More people entered the labor force, and not all were able to find jobs right away. Bad weather may have been a factor
Consumers like curation—stories that narrow the choices down to the best two or three
With yet another tweak to the health-care law, the Obama administration is heading off a popular Republican attack
Music executives are tapping services such as Shazam and Spotify to help predict tomorrow’s next big hits
In the five years since the most recent bottom, the stock market has very nearly tripled
Arunachalam Muruganantham, aka "Menstrual Man," designed simple devices that allow rural Indian women to make their own sanitary pads
The company's dubbing of storms with Greek and Latin names began in 2012 to help 'personalize' extreme weather
European MBA programs compete with top-tier U.S. schools for the best students at home and abroad
Organizations offer special training for senior entrepreneurs
Nathaniel Stevens, 25
New York City
This is Stevens' second time as a finalist. In 2005, the then-Wharton undergraduate launched an advertising-services venture that helps local businesses bolster their online advertising presence. Clients pay Yodle whenever a customer calls them after seeing their online ad—positioned and search engine optimized by Yodle. The company received a round of venture financing in November 2006. Last October, Yodle had 55 employees and hoped to have 1,000 customers by the end of 2007.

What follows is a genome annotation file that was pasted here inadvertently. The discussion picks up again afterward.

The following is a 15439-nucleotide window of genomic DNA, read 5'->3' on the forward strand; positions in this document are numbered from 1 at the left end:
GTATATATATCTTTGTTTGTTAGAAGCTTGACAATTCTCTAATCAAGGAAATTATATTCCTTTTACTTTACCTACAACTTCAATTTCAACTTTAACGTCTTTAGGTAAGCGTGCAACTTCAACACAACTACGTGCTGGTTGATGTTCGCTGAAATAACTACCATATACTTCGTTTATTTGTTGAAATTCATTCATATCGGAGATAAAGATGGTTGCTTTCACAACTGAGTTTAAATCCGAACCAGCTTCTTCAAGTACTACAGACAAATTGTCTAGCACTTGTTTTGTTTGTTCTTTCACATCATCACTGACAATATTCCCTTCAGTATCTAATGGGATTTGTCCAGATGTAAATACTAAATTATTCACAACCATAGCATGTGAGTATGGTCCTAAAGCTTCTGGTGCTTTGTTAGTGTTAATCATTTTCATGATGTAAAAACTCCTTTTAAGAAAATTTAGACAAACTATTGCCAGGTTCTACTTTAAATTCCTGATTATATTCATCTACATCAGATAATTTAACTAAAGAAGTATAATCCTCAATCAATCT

In November 2007, Stevens' company landed a $12 million round of additional venture funding. Now the company is on track for over $20 million in revenue in 2008, up from about $3 million the previous year, says Stevens. "More inspiring is that we're in a downward economy here, and even with that the business has been quite resilient," he says. At the same time, the employee base has more than tripled over the last year, growing to 175 in August. The company is now partnering with MSN (MSFT) and Yahoo! Local (YHOO).